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Milwaukee Violence Impacts Region's Quality of Life

Gary Cycles, Flickr

We’ve been reporting recently on a sharp uptick in violent crime in Milwaukee. Since the beginning of August, more than 25 people have been shot, and several died.

The central city of Milwaukee, and all of its problems, can seem very far away if you live at the edge of town, or in suburbs that have safe neighborhoods. But the idea that violence and its impacts are contained in a few, dangerous areas is shortsighted, according to Sam White.

“I would say that it is everyone in the region’s problem.”

White is interim dean and director of workforce development at UWM’s School of Continuing Education. He says high crime rates in cities hurt not just the people directly involved, but also the fortunes of homeowners, businesses and school districts miles and miles away.

White says violent crime undermines the city’s ability to attract young professionals, who are drawn to urban environments. Gunfire and gang activity also deter businesses from locating here. The overall result is fewer people living and working in a region, and less tax revenue for cities and suburbs to provide services.

And there are ripple effects over time – maybe class sizes go up if school districts lose funding, or people have trouble selling their homes, even in wealthy communities.

“We very much are a region and the quality of life in that region is quite dependent upon the quality of life in that central city,” White says.

“Everybody is going to wind up paying here.”

Stan Stojkovic is dean of UWM’s Helen Bader School of Social Welfare. He says like many large cities in the U.S., Milwaukee lacks the resources to fully address the underlying causes of violent crime – poverty, unemployment, and a school system that faces many challenges.

Stojkovic believes if nothing changes, residents statewide will be on the hook to bail Milwaukee out. For one thing, when hospitals treat gunshot victims who don’t have insurance, premiums go up for everyone else.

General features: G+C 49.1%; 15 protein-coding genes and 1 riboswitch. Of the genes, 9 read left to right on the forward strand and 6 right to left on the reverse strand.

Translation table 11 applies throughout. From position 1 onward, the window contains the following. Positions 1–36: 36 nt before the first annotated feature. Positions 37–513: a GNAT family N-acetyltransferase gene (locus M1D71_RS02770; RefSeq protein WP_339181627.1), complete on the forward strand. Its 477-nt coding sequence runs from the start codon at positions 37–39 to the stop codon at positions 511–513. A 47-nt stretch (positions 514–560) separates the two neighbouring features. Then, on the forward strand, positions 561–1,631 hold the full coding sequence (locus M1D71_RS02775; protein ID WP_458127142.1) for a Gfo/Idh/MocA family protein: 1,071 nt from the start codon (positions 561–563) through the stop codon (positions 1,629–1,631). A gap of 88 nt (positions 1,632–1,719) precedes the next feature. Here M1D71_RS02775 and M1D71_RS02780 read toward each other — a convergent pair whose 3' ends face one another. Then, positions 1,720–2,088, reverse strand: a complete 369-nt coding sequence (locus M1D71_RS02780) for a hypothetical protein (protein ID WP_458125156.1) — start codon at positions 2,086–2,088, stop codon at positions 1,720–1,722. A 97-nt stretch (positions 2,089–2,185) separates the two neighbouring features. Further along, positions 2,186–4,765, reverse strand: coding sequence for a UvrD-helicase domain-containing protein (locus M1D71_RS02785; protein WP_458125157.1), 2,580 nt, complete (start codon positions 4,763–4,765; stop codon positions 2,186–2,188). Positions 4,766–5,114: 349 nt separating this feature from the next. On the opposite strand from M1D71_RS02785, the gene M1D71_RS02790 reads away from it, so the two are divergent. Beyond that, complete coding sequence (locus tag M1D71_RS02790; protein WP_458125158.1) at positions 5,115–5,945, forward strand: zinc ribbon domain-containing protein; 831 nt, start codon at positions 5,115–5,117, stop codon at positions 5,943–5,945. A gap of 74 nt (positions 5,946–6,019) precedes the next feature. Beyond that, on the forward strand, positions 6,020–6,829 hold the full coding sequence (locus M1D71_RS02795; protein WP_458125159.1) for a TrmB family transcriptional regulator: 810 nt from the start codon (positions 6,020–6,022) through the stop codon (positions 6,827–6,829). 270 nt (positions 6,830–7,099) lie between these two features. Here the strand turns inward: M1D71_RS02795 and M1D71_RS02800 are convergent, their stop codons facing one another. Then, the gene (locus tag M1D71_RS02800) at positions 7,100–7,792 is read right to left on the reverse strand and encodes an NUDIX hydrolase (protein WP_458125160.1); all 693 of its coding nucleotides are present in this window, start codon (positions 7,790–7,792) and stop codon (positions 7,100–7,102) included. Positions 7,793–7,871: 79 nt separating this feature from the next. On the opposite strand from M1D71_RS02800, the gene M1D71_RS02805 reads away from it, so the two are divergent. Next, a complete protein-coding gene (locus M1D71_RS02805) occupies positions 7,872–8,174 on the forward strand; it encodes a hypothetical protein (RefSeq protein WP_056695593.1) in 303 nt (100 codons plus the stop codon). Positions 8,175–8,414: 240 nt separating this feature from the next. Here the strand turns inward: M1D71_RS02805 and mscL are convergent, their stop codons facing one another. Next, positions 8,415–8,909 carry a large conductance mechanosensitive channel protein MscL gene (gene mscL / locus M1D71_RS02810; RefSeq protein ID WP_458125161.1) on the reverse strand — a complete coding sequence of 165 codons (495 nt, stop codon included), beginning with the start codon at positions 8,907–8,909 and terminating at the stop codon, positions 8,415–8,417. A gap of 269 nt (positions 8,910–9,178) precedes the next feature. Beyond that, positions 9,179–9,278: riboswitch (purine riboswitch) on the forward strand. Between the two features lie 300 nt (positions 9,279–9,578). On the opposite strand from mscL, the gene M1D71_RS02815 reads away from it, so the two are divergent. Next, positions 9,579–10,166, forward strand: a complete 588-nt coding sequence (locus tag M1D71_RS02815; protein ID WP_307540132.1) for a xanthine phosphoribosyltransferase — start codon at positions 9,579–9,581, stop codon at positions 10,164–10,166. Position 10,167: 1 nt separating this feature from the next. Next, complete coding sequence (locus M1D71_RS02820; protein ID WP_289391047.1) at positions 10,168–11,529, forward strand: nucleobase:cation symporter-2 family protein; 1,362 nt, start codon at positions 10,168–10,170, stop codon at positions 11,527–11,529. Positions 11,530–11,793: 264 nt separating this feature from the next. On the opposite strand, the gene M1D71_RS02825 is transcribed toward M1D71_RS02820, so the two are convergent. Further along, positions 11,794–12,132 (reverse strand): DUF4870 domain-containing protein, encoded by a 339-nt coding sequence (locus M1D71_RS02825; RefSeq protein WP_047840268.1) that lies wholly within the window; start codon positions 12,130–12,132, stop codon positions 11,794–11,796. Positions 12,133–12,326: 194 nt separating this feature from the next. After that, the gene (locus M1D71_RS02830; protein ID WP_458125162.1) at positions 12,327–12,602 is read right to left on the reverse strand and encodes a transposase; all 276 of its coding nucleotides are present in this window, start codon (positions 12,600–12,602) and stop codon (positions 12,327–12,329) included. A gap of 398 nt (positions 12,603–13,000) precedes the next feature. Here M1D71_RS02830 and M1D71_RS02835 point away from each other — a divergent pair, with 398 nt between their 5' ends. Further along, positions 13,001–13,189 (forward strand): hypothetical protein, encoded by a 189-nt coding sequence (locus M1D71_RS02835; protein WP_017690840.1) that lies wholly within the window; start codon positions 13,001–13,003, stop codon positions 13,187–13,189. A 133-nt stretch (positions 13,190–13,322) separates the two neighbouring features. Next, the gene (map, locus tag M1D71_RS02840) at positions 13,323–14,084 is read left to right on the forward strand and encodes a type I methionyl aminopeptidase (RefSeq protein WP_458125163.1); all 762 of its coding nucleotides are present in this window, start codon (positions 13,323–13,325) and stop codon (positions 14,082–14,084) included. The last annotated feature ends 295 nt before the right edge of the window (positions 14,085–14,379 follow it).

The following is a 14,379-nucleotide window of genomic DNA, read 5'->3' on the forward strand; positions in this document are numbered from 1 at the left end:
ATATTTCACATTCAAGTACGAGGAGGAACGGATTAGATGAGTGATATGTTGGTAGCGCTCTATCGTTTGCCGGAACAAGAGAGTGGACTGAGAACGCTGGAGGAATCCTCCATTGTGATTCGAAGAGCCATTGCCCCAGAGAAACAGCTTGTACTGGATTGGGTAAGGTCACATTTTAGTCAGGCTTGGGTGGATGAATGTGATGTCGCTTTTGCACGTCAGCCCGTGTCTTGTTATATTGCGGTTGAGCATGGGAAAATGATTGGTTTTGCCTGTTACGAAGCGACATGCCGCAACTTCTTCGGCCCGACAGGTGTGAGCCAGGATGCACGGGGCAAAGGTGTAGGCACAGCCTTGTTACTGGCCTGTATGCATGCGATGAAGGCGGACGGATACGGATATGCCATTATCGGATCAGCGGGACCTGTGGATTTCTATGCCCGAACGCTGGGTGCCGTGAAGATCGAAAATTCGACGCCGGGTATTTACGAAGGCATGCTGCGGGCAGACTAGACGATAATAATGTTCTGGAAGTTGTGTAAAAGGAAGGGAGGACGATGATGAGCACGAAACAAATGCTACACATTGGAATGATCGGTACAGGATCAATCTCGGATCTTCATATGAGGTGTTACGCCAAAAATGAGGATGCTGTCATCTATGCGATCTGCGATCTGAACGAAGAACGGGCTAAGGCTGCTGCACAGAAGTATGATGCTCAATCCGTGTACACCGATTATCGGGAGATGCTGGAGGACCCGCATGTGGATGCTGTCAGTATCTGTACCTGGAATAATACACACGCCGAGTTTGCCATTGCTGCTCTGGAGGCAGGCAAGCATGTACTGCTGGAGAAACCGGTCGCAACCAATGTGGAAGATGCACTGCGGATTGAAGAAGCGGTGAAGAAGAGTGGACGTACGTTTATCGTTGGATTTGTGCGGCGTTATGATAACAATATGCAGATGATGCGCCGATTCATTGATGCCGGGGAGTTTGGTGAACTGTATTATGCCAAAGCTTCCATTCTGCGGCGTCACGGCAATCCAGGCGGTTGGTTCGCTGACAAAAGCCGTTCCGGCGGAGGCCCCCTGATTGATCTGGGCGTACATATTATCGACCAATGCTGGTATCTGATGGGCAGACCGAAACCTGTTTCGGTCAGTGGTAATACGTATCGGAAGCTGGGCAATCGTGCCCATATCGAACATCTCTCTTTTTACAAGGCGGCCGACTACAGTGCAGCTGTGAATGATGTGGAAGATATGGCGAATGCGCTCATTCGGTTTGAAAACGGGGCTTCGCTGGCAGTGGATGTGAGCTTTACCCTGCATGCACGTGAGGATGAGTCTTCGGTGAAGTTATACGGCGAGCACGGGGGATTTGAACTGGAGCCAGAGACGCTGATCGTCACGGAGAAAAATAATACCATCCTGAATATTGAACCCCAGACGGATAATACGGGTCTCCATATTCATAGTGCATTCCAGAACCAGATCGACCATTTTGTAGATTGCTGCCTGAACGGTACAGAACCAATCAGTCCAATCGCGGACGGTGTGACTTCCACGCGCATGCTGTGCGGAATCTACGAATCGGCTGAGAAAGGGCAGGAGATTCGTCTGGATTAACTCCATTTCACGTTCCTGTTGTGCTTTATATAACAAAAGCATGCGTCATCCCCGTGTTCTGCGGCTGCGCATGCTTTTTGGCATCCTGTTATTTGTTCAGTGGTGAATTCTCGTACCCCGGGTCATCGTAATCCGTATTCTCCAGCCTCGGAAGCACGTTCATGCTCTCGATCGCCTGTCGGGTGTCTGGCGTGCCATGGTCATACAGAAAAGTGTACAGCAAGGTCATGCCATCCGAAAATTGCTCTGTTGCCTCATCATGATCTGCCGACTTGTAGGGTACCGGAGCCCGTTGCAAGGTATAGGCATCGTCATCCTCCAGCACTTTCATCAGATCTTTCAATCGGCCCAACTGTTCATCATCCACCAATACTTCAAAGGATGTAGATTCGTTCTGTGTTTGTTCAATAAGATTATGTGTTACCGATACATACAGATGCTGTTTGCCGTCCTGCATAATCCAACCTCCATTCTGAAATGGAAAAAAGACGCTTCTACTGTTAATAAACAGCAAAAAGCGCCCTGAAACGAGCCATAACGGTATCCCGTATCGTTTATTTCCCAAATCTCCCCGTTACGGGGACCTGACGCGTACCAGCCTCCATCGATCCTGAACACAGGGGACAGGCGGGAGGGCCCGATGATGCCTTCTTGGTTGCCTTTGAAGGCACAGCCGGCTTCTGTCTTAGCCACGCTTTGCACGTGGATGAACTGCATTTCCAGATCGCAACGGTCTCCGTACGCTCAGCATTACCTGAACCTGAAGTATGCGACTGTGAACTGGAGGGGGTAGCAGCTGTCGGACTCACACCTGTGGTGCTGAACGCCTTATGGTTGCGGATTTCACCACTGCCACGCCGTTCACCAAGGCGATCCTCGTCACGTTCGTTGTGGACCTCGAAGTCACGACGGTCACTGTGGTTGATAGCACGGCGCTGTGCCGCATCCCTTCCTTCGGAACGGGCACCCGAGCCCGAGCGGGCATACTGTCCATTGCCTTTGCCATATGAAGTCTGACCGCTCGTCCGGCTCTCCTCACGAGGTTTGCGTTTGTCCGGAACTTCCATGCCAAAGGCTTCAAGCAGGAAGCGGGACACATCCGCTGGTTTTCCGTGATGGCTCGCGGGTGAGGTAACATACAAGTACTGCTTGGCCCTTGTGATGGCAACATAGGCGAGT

“The costs will be enormously expensive, whether its criminal justice costs, health care costs, taxes, you can’t avoid the city. I guess at the end of the day, that’s what’s really going on here,” Stojkovic says.

Beyond the financial ramifications of violence, he says there are great social costs.

“Further segregation, further alienation, further separation about peoples’ plight and also, their situations. Because if we can’t get this together, and I’ve said all along, Martin Luther King Jr. was correct, we are either going to live together as equals and or as brothers at one level, or we’re going to perish as fools,” Stojkovic says.

Ninety miles south of Milwaukee, Harold Pollack studies the impacts of gun violence in Chicago. He co-directs the University of Chicago Crime Lab.

“I think people are aware of the problem, they’re sad about the problem, but they’re not convinced that there’s anything that can realistically be done about the problem or that it directly affects their own life and livelihood. I think that’s one of the real obstacles to more effective responses to the violence,” Pollack says.

There are realistic ways to make cities like Milwaukee and Chicago safer, he says. Many mentoring programs have been shown to work, so have evidence-based policing strategies – but there needs to be a political will to fund such efforts.

“I think that we can take a much more, at once compassionate, but also hard-headed, approach to looking very carefully at what’s working and what’s not, and making sure that the interventions that are really effective have the funding that they need in places like Milwaukee,” Pollack says.

In response to the latest string of shootings in Milwaukee, Mayor Tom Barrett pledged $500,000 to increase police overtime. Barrett wants the state to match those funds, but so far it appears Gov. Walker is not likely to send more money Milwaukee’s way.

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